Opening This Weekend: Scorsese and Polanski Get Their Thrills… Will You?

Good news, cinephiles: a couple of Mount Rushmore-ready directors open films today. Even better news: only one of them brings a scandalous criminal record to theaters as well! (Hint: his name rhymes with Poman Rolanski.) As we do every Friday, here’s a handy guide to the new releases.

Shutter Island

What’s the story: If it feels like you’ve been waiting for Shutter Island to reach theaters since forever, that’s because you have. As seems to be the trend here in 2010, Martin Scorsese’s follow-up to the Oscar-winning The Departed—like The Wolfman and the upcoming Matt Damon film The Green Zone—was originally supposed to come out in the fall of 2009. It was pushed back to February, though, after Paramount deemed the film unworthy of awards consideration. Never mind that with ten Best Picture slots, the chances of something with a pedigree as strong as Shutter Island getting selected would have been pretty high no matter what; lest we forget, The Blind Side is a Best Picture nominee. Anyway! Based on the book by Dennis Lehane, Shutter Island follows a pair of U.S. Marshalls (Leonardo DiCaprio and Mark Ruffalo) sent to solve a missing person case at the mental hospital on Shutter Island. Needless to say, things aren’t anywhere near what they appear, something you can probably ascertain from the gives-away-too-much-plot trailer. The reviews have been solid, but even the most glowing notices concede that Mr. Scorsese has made nothing more than a B-movie thriller that indulges in all his film school fantasies. Set your expectations to pulpy and hang on for the ride.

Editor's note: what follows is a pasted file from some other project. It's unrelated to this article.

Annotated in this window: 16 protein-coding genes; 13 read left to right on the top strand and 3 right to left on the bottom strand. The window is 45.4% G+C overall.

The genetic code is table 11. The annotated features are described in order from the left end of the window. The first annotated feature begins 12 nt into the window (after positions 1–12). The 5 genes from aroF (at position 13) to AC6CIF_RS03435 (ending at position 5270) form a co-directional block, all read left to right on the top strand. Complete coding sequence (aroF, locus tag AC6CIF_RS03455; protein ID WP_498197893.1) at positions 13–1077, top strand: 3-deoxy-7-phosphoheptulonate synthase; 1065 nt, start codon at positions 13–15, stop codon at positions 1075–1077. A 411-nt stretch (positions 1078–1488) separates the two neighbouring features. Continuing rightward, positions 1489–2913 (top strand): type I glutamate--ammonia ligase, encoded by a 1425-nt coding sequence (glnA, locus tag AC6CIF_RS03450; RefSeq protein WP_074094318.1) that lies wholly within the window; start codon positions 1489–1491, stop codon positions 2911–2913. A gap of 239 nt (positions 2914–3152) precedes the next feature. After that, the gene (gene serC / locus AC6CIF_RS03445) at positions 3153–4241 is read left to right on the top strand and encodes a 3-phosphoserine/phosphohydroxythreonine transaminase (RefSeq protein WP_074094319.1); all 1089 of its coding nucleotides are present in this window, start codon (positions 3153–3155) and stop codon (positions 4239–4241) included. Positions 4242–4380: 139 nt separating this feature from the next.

Who should see it: The ghosts of Sam Fuller and Alfred Hitchcock.

The Ghost Writer

What’s the story: Maybe a better title would have been The Ghost Director. Only the second film Roman Polanski has directed since winning his Best Director Oscar for The Pianist in 2002, The Ghost Writer had to be completed while the director was held under house arrest. The ageless Ewan McGregor stars as the titular author who gets caught up in a web of intrigue (is there any other kind?) while working on the memoir of a former British Prime Minister (Pierce Brosnan). There are not-so-slightly veiled references to Tony Blair, Kim Cattrall with a British accent and (apparently) the best use of a car GPS navigator in Hollywood history, but based on the reviews, The Ghost Writer still ends up falling way short.

Who should see it: Jack Nicholson. Opening This Weekend: Scorsese and Polanski Get Their Thrills… Will You?